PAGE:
The Spelling Bee Before Recess

Written by Deborah Lee Rose and illustrated by Carey F. Armstrong-Ellis

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5.8

The students were squirming but none made a sound, as the spelling bee entered its championship round. It’s right before recess, and the annual school spelling bee is down to just three spellers: Cornelius the Genius, Smart Ruby, and The Slugger, who never strikes out. Round after round, the words whizz at them, but with one minute left until recess, there’s still no winner. Who will triumph? It all comes down to one final word, and a curveball that no one sees coming! Deborah Lee Rose’s clever rhyming text packs a laugh-out-loud wallop with words that young readers will enjoy spelling and reading aloud again and again. Fun and whimsical illustrations by Carey F. Armstrong-Ellis provide the perfect balance of humor and suspense as readers find out whether The Slugger will hit a grand slam or finally strike out. The book includes three spelling lists that can be used for spelling bees at home, in school, at the library, or for community events. An author’s note describes why and how words were chosen.

Can't Sleep Without Sheep

Written by Susanna Leonard Hill and illustrated by Mike Wohnoutka

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5.4

Whenever Ava can't sleep, she counts sheep. But Ava takes so long to fall asleep, it's the sheep that are growing tired-until finally, they quit! When the sheep promise to find a replacement that Ava can count on, chaos ensues as chickens, cows, pigs, hippos, and more try their hand at jumping over Ava's fence. Finding the perfectly peaceful replacement for sheep might not be so easy after all. With irresistibly adorable art, this delightful take on a familiar sleep tactic is sure to become a bedtime favorite.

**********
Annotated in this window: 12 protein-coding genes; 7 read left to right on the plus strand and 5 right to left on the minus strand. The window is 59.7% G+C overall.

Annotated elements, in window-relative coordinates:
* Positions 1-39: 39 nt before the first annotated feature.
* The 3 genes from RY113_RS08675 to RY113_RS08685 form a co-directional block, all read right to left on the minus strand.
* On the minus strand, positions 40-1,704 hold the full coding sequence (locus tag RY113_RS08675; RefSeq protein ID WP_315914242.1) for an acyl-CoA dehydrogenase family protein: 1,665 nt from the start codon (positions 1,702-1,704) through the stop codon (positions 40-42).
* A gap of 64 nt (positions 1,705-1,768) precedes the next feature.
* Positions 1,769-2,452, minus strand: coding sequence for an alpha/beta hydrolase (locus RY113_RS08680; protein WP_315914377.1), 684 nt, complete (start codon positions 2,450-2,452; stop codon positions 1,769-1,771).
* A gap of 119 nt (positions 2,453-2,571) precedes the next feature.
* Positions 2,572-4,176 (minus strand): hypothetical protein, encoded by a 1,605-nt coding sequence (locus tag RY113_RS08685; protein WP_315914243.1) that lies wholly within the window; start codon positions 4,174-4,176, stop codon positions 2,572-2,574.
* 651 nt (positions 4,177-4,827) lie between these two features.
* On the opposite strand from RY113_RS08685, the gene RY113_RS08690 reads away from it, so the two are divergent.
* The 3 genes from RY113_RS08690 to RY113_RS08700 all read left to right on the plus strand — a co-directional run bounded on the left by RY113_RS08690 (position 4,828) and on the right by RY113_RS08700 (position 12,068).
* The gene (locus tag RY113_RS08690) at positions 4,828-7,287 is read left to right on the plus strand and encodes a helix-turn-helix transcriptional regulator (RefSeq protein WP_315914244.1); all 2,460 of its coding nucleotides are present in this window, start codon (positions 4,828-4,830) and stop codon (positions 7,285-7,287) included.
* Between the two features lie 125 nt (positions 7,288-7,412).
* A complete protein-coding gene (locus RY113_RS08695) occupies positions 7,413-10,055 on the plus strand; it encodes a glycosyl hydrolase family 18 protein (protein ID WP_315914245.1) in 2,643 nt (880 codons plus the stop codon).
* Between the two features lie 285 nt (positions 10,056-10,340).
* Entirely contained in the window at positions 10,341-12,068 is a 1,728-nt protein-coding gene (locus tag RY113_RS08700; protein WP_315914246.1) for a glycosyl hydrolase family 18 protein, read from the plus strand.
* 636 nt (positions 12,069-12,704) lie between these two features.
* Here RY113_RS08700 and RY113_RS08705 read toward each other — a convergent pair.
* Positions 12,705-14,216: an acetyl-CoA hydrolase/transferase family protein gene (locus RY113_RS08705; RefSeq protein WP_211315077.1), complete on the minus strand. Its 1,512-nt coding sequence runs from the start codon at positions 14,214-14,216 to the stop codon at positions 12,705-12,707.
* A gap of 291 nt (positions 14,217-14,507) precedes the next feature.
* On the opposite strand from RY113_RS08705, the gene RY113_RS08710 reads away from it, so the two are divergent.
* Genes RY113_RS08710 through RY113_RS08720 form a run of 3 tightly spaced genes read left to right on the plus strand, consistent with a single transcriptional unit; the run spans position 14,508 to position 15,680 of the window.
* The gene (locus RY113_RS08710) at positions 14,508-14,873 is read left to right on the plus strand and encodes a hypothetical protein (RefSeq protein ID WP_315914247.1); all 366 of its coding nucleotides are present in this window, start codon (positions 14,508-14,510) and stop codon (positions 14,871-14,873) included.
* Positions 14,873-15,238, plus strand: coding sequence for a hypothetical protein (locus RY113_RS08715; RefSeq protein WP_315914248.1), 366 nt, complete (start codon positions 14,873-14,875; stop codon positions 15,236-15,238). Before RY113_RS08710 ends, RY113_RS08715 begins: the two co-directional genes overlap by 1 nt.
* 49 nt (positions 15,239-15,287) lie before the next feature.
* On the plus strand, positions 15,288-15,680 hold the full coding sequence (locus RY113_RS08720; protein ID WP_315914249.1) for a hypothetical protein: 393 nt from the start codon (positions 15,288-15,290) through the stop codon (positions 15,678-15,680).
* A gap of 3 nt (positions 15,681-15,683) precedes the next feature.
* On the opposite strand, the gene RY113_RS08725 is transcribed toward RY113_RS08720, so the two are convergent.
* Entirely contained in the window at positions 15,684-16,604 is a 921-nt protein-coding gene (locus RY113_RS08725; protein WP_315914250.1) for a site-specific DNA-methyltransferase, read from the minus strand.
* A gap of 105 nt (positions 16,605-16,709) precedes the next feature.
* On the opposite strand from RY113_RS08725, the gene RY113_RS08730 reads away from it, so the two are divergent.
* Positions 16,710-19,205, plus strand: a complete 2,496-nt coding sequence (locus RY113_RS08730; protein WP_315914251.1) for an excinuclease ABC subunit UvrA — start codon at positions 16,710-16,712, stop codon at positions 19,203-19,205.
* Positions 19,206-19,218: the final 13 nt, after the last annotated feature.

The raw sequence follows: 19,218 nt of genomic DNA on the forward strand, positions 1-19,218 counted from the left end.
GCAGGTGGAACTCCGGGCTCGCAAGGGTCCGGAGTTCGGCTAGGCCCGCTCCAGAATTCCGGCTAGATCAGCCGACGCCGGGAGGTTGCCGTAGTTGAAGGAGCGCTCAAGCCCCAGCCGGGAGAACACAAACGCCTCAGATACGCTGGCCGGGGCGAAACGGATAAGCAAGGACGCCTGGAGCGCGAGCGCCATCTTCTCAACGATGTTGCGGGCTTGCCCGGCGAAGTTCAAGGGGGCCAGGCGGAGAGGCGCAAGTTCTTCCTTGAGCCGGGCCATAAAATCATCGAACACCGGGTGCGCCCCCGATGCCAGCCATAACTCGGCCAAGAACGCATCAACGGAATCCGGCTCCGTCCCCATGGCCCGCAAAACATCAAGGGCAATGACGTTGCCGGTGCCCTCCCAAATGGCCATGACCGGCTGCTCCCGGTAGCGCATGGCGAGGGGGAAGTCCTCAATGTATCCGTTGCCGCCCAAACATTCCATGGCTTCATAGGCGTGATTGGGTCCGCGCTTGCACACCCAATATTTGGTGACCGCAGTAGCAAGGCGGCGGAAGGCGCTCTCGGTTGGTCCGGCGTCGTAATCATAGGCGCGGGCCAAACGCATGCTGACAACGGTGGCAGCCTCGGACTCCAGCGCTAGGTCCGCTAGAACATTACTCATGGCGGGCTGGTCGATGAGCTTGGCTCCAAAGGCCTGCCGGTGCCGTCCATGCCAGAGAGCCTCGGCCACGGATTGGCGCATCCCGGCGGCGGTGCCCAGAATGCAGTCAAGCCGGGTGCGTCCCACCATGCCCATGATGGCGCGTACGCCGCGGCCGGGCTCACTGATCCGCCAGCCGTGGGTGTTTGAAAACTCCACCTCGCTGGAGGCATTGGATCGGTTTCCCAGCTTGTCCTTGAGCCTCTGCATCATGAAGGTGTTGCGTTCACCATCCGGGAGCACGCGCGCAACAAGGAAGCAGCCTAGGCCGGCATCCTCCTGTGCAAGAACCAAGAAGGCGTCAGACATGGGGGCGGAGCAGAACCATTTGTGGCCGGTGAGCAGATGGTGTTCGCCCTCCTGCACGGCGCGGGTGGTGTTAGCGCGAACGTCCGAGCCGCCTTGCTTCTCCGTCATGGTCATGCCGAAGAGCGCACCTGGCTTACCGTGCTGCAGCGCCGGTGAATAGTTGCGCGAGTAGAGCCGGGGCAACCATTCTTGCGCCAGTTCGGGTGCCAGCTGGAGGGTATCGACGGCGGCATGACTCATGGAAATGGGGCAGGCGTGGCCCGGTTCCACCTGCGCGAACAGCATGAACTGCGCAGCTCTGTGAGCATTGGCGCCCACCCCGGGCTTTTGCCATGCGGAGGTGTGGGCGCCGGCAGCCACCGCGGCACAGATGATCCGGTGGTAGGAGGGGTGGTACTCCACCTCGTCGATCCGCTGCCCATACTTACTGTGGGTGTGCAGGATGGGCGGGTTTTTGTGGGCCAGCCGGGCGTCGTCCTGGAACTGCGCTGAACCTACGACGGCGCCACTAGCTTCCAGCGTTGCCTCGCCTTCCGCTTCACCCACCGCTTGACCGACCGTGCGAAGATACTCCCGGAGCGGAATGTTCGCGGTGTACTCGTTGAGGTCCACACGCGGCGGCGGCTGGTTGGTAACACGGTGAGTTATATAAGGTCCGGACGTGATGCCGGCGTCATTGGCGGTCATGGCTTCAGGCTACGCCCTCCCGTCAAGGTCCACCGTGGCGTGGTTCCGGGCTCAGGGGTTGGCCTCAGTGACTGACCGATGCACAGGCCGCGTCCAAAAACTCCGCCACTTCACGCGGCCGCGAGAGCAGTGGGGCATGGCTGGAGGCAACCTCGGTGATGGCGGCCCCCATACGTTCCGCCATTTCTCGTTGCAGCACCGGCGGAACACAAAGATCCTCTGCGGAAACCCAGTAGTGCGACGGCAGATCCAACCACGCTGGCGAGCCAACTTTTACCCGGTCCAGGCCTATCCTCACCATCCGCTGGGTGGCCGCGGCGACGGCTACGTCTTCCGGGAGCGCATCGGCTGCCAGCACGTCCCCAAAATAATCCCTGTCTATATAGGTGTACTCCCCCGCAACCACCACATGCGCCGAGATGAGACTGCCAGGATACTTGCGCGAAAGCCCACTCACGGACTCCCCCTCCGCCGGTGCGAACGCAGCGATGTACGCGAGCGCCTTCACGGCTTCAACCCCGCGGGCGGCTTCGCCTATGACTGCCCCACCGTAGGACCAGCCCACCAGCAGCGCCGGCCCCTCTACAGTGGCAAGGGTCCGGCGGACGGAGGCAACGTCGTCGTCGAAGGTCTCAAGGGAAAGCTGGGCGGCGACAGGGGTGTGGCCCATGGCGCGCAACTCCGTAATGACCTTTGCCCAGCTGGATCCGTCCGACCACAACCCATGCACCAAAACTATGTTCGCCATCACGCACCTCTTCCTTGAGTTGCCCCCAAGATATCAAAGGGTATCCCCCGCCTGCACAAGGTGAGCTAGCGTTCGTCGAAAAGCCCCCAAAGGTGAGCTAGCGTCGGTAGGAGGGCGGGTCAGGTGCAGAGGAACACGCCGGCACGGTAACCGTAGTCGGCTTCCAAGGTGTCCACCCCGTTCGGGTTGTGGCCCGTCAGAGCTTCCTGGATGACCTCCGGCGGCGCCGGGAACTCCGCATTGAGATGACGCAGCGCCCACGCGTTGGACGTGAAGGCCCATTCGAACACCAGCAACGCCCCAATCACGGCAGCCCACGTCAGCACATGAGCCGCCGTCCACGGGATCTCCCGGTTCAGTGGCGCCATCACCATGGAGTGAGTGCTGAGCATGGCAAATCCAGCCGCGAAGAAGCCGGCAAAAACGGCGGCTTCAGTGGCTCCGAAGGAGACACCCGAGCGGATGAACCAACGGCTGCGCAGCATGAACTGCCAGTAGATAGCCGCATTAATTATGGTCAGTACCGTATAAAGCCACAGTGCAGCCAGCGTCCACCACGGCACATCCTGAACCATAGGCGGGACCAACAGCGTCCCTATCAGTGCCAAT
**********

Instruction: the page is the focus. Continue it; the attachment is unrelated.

Those Magnificent Sheep In Their Flying Machines

Written by Peter Bently and illustrated by David Roberts

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5.3

The sheep on the hillside were munching away, much as they always did, day after day, when suddenly something went ZOOM overhead! "Let's go and see what it is!" they all said. And so begins a ripping, round-the-world adventure as the magnificent sheep take to skies in their spiffing, yellow flying machine...

Yes We Are

Written and illustrated by Michael Genhart

A boy confides in a friend that he doesn t know what to say when he's teased for having two dads, and when kids say that they're not a real family. In their conversation, his friend helps him see how her family (with a mom and a dad) isn't all that different from his: they both have parents who love them, and they both love their parents. And it's love that makes a family.

Chester Nez and the Unbreakable Code

Written by Joseph Bruchac and illustrated by Liz Amini-Holmes

As a young Navajo boy, Chester Nez had to leave the reservation and attend boarding school, where he was taught that his native language and culture were useless. But Chester refused to give up his heritage. Years later, during World War II, Chester—and other Navajo men like him—was recruited by the US Marines to use the Navajo language to create an unbreakable military code. Suddenly the language he had been told to forget was needed to fight a war. This powerful picture book biography contains backmatter including a timeline and a portion of the Navajo code, and also depicts the life of an original Navajo code talker while capturing the importance of heritage.

Gordon Parks

Written by Carole Boston Weatherford and illustrated by Jamey Christoph